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A Day Trader's Top Techniques
Day trading is a lot like other types of trading, in that it involves the purchase and sell of several different types of financial markets, also known as financial instruments. The most common of these include futures, options, currencies, and standard stocks. Unlike other types of trading, day trades are done during the market day. This means that they are rarely held from one day to the next or overnight.
Initially, only banks and other financial companies had access to the information involved in this type of trading. Little by little, and mostly thanks to services on the Internet, traders who work on an individual basis were also allowed to access such things as the exchanges and market information. This allows them to make extremely low cost trades.
There are five primary techniques and strategies used in this type of trading. Although different traders prefer different techniques, they are all used with the main goal of making a profit in mind. The first of these strategies is trend following. It follows the assumption that financial markets that have seen a steady, consistent increase will keep going up as they have been. The opposite is also true, meaning that if a stock has been consistently falling, it will continue to do so. Clearly, just as the name implies, this technique is based solely on financial and stock market trends.
Contrarian is another technique used in day trading. It is a timing technique. It operates in direct opposition of trend following. Therefore, contrarian trading follows the philosophy that if a stock or financial instrument has been increasing consistently, it is bound to see a reverse. Conversely, if an instrument has been falling steadily, then contrarian trading assumes it is soon due to rise. In short, day traders who follow the contrarian philosophy will usually buy into a market that has been decreasing. They hope to sell it high when it ultimately begins to rise. When a stock is already rising, day traders following this philosophy generally short sell it. They do so because they anticipate it will soon fall.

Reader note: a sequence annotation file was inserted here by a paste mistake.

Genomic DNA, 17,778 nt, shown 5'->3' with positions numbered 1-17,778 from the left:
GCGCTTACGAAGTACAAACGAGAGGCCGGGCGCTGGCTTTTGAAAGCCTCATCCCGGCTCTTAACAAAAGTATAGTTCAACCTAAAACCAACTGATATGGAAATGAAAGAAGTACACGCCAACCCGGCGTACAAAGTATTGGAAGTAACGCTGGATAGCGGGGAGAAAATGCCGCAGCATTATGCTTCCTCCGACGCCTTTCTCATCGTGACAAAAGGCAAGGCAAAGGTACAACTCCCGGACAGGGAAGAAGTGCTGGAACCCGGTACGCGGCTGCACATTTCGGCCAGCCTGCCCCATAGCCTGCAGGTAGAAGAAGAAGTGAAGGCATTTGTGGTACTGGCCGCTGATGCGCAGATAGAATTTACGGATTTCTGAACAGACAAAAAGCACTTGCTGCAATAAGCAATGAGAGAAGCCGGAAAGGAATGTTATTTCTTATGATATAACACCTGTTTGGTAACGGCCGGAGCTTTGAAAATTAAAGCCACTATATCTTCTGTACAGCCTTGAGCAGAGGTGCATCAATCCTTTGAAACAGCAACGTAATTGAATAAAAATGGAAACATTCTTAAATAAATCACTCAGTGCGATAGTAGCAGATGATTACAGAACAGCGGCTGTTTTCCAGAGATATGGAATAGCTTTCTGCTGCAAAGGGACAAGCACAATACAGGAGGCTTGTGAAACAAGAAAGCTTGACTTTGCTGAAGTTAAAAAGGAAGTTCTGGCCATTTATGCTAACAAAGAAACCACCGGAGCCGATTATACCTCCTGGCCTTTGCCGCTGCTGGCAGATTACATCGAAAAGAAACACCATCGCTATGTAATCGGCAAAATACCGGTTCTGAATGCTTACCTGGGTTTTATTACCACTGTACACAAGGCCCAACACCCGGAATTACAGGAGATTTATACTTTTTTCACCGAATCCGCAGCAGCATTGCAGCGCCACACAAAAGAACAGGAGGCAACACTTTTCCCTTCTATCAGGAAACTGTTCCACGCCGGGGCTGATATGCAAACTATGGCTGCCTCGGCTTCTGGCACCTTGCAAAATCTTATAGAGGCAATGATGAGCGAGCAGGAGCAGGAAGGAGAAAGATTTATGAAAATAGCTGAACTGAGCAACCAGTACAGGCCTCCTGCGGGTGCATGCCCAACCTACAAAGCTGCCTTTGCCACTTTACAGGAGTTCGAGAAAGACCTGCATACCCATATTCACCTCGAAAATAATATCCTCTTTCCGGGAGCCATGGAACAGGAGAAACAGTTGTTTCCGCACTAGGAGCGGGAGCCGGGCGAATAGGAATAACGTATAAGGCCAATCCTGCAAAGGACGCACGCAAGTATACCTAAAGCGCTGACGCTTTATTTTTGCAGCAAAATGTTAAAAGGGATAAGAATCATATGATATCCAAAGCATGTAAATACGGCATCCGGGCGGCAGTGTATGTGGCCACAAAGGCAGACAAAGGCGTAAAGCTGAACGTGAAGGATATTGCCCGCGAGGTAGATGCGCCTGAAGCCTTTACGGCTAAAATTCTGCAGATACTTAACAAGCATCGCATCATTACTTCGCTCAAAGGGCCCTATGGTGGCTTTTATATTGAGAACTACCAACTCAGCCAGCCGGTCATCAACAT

Range trading involves keeping an eye on a stock that rises off of a support price and/or falls off of a resistant price. That means that when a market hits a high point, it declines back to the low point. Conversely, if it hits a low point, it will rebound up to a high.
Scalping involves the exploitation of differences, or gaps, between the bid and the ask. It is a form of very quick trading which generally takes place within a span of minutes.
Another technique in day trading is called rebate trading. Profit and revenue are dependent on the ECN rebate of an instrument. It involves the trading of stocks with a low price and a high volume.
Lastly, there is news playing. As the name suggests, it is dependent on stock news. So, if a day trader has word that a stock is doing well, he or she will buy it. If on the other hand there is news a stock will be taking a dip, then the trader short sells it.
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